Chapter 7 §1
“THE FRIARS ARE BOUND TO OBEY BROTHER FRANCIS AND HIS SUCCESSORS”
The structures and government of the Order and the administration of goods
THE STRUCTURES OF THE ORDER AND GOVERNMENT IN GENERAL
The structures of the Order
The Order of Friars Minor is made up of friars incorporated into Provinces, Custodies or Foundations immediately subject to the Minister General and governed in accordance with the norms of universal and proper law by the same Minister General with his Definitory.
§1 The Province, the basic unit in the life and mission of the Order, is made up of friars incorporated in it, living together in Houses and governed by the Minister Provincial with his Definitory in accordance with universal and proper law.
§2 The Province of the Holy Places, however, is called the Custody of the Holy Land, by reason of tradition; its special character is determined in its own Statutes.
§1 The competent authority for the erection, division, union, and suppression of Provinces is the Minister General with the consent of his Definitory.1
§2 A new Province can be erected when there are, in the judgement of the General Definitory, all the elements necessary for its establishment and for leading the life and mission of the Order in accordance with these Constitutions and the General Statutes.
§1 At the proposal of the Provincial Definitories concerned, the Minister General can, in special circumstances, erect se?veral Houses or groups of friars of one or more Provinces into an autonomous or non-autonomous Custody, which is go?verned by a Custos. He must, however, have consulted all concerned beforehand and have the prior consent of his own Definitory.
§2 Unless it is otherwise stated, an autonomous Custody, which has not yet been constituted a Province due to special circumstance is equivalent to a Province: whatever the Constitutions have to say about Provinces and their government applies to an autonomous Custody and its government.
The prescriptions of the General Statutes are to be observed in setting up other entities required by the needs of life and activity of the Order.
Authorities of the Order and offices in general
The supreme authority of the Order resides in the General Chapter, that of a Province in the Provincial Chapter and that of an autonomous Custody in the Custodial Chapter, in accordance with these Constitutions.2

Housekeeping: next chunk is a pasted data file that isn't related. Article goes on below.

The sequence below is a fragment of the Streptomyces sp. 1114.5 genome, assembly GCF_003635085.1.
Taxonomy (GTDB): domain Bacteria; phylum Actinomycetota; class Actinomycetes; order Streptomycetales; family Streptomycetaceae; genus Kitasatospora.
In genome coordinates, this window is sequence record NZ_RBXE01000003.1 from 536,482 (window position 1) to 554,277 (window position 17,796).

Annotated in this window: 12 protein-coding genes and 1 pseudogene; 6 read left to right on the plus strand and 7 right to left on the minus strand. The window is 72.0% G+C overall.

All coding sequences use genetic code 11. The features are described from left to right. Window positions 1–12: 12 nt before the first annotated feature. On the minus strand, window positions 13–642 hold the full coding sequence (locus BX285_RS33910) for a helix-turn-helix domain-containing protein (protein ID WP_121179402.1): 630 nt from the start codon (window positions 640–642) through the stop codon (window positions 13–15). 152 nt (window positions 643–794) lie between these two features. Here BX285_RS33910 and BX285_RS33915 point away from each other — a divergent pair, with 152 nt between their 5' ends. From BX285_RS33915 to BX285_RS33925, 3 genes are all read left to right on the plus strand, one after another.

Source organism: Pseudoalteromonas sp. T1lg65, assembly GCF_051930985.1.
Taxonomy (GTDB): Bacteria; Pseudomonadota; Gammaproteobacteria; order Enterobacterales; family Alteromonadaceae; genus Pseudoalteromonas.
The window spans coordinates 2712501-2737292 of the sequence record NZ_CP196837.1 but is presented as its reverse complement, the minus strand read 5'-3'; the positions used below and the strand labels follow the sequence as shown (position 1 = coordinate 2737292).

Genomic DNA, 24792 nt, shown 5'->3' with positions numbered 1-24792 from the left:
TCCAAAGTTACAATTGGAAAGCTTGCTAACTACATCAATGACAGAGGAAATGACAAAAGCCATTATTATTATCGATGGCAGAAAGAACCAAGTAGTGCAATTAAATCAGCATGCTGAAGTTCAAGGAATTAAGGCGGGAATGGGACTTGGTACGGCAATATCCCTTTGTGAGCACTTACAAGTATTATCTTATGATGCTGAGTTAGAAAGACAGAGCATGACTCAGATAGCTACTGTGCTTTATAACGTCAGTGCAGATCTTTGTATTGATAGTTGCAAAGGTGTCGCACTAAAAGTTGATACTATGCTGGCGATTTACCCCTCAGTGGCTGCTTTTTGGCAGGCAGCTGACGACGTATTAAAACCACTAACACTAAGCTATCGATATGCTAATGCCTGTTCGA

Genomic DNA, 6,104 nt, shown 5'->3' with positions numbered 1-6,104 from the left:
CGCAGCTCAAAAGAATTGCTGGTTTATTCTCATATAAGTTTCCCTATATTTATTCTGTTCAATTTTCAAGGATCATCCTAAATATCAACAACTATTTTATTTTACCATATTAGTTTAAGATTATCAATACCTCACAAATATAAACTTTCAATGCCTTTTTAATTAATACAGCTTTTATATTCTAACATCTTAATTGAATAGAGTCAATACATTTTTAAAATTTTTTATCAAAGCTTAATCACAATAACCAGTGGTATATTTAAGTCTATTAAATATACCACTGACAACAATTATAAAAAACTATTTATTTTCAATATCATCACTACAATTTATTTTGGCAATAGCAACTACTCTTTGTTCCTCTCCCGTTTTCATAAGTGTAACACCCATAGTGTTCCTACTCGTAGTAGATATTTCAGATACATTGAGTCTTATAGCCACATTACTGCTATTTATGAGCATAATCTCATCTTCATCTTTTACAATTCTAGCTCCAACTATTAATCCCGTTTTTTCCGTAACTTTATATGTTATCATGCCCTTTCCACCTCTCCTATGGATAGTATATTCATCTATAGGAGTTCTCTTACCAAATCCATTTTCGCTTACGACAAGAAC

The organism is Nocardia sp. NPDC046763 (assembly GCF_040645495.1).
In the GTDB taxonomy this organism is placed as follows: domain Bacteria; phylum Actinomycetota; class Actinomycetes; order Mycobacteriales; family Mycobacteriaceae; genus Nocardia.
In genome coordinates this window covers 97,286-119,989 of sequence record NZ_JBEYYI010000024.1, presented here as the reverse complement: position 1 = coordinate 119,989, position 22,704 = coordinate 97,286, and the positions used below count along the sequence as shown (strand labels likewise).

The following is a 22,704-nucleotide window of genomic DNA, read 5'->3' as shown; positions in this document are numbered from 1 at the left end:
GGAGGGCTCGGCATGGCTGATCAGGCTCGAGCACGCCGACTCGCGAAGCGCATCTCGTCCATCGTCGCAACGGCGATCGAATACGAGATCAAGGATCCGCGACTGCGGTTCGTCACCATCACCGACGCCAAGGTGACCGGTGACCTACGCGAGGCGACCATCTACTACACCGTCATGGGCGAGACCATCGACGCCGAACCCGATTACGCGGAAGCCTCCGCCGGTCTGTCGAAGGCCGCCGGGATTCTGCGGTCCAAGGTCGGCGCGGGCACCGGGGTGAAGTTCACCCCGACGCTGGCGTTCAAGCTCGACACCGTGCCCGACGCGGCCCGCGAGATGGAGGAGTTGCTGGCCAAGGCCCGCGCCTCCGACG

The following are Major Superiors in the Order: the Minister General, the Minister Provincial, the Custos of the Holy Land, the Custos of an autonomous Custody and their Vicars.3
§1 The Minister General enjoys ordinary authority over each and every friar, as well as over Provinces and Houses. He exercises it alone or with his Definitory or with the Plenary Council of the Order in accordance with universal and proper law.4
§2 The Minister Provincial and the Custos of an autonomous Custody rule his Province or Custody with ordinary authority, alone or with his Definitory or with his respective Council, in accordance with universal and proper law of the Order.5
§3 The Guardian rules his House with ordinary authority, alone or with the local Chapter, or respectively and in the cases specified by law, with the discretorium if there is one, in accordance with these Constitutions and the Statutes.
§1 When universal or proper law requires the consent of his council, the Minister General or Provincial acts invalidly contrary to the vote of the General or Provincial Definitory respectively. So too the Guardian acts invalidly contrary to the vote of the local Chapter or discretorium.
§2 However, if for valid action, they are required only to ask advice, Ministers and Guardians are bound to seek the opinion of their Definitory and local Chapter or discretorium, but they are not obliged to follow it if they think the matter should be decided otherwise. In an urgent case they may ask advice even individually, by letter or another means of social communication.6